Before 1536 was out, Throckmorton was in worse trouble. He had come to London in November to transact legal business and falling in with an old friend, Sir John Clarke, had rashly discussed the demands of the rebels in the North; whereas Throckmorton had only seen the printed answer to the Lincolnshire rebels, Clarke had a manuscript account of Aske's new demands and sent Throckmorton a copy of it.
While on the way to keep an appointment with Sir Anthony Hungerford at Essex's house in Berkshire, Throckmorton met Thomas Vachell who convinced him of the danger of possessing the document, which he thereupon burned at Reading. Passing the night at Englefield, he received a further warning and then went on to Essex's house where he learned the full story of Gunter's foolhardiness. Both he and Essex were soon in the Tower. Cromwell then sat out to collect all possible evidence of their treasonable behaviour. For a while both his life and Essex's hung in the balance: on 14 January 1537 John Husee reported as much to Viscount Lisle, and one of Throckmorton's family was later to write that his foes 'gaped to joint his neck'.
The charges, however, could not be sustained and Throckmorton was released. Sir Thomas Dingley, whose execution two years later makes him accounted a Catholic martyr, revealed what Throckmorton had told him of the earlier episodes. When Throckmorton was again taken into custody, his wife appealed for advice to her half-brother William Parr, 1st Baron Parr of Horton, who may have persuaded him to make a confession.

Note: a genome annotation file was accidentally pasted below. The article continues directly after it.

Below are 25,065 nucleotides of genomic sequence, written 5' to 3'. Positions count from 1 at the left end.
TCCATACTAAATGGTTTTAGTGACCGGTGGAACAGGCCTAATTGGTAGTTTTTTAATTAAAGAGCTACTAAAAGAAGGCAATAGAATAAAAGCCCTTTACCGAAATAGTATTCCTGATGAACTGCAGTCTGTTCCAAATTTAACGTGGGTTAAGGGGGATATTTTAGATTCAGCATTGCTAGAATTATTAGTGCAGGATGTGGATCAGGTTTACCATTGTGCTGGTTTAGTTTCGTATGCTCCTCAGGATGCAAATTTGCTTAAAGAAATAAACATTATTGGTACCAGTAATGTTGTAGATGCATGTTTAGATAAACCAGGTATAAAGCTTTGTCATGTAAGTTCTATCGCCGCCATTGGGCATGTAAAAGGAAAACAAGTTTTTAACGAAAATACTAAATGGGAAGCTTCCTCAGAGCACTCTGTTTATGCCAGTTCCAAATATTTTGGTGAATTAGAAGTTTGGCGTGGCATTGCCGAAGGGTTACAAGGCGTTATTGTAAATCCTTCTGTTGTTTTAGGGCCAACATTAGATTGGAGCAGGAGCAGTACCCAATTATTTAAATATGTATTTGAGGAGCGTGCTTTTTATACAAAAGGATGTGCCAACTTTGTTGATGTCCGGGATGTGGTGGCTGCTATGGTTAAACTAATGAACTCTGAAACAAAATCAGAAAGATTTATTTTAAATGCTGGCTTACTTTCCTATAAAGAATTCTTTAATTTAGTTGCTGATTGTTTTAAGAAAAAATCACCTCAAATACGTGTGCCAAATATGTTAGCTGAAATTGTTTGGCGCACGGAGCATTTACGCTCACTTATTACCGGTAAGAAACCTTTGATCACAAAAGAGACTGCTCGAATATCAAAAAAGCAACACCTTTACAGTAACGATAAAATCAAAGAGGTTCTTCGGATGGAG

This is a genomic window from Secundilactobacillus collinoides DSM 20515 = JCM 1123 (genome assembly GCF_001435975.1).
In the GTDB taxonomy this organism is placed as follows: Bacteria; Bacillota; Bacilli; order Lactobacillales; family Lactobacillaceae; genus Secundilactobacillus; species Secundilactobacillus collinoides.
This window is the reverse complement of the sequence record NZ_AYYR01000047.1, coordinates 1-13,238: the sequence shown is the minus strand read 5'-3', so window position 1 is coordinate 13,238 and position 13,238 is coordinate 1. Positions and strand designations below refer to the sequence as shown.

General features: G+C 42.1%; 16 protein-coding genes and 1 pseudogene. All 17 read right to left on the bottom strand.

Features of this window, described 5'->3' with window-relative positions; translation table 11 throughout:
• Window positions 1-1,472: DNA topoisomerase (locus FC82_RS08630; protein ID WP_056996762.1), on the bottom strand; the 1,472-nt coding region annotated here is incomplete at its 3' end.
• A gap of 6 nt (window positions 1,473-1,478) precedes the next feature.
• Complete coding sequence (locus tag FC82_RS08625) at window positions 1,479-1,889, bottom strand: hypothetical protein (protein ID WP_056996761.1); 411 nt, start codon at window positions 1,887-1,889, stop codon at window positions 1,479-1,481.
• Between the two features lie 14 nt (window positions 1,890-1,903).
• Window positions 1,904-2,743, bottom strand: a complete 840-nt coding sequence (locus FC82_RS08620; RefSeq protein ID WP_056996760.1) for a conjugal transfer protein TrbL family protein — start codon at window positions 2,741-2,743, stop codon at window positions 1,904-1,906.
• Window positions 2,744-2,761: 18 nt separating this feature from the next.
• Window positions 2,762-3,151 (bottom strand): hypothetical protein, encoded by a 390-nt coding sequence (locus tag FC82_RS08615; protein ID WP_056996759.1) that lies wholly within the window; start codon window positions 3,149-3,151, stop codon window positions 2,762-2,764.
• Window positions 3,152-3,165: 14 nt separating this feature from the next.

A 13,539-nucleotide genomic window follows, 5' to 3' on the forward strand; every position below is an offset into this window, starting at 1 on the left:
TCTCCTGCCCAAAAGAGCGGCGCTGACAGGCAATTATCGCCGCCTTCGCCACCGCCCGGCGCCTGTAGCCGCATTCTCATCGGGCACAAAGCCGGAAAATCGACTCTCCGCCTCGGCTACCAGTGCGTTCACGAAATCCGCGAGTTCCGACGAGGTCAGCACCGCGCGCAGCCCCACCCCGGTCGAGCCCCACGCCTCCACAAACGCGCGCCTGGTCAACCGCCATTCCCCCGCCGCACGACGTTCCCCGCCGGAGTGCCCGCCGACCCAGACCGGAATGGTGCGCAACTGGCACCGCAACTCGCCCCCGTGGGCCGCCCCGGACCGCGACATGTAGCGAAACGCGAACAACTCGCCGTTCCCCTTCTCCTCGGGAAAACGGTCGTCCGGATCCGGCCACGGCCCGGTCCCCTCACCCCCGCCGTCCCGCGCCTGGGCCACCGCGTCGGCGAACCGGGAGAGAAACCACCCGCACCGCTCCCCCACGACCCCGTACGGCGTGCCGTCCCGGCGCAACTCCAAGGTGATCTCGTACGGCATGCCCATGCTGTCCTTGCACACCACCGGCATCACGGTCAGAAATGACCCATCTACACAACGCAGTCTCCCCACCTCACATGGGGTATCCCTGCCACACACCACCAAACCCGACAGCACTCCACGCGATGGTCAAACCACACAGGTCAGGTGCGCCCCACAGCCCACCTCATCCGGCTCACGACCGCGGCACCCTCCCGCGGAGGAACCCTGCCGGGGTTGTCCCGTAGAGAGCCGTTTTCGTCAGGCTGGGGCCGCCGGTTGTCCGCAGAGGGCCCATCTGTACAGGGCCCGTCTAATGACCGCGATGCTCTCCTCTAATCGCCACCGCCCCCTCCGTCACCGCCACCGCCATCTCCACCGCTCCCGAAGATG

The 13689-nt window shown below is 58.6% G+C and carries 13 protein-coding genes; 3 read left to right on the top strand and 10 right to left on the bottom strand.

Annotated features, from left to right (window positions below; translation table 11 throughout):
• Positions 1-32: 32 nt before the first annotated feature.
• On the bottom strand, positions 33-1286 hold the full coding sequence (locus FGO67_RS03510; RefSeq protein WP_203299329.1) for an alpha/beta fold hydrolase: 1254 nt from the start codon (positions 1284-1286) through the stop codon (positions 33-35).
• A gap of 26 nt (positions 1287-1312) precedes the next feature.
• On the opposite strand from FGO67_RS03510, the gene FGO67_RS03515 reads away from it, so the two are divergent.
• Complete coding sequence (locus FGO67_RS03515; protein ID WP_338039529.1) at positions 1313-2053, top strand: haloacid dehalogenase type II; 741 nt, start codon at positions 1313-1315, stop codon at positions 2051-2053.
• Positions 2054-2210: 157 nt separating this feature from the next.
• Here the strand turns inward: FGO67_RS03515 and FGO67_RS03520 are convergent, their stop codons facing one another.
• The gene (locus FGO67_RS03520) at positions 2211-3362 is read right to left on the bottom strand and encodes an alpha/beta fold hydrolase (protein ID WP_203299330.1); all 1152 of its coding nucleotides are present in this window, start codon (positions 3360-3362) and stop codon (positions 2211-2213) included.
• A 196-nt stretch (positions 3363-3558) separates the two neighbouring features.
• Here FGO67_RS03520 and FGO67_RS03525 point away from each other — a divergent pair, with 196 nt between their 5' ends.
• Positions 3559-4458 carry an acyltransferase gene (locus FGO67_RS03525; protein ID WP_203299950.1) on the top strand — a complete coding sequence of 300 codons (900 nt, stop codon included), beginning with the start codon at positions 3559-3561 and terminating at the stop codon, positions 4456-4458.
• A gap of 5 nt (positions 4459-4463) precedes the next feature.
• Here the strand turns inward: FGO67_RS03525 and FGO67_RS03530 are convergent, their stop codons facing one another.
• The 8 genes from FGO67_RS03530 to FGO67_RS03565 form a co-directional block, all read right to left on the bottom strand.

As early as July 1538 his kinsman, Richard Rich, could suggest that he should receive building materials from the dissolved Bordesley Abbey, Worcestershire.
His part in the toppling of Cromwell in 1540 is too obscure, and may have been too small, to be given much weight. The fall of Cromwell did enable Throckmorton to acquire several properties which he had long coveted, including Oversley, and so to continue the consolidation of his estates which had been one of his principal concerns since his succession. He also built up extensive leasehold interests and acquired several valuable wardships, including that of Richard Archer whose execution for murder gave Throckmorton the opportunity to buy from the crown his most valuable property, Tamworth.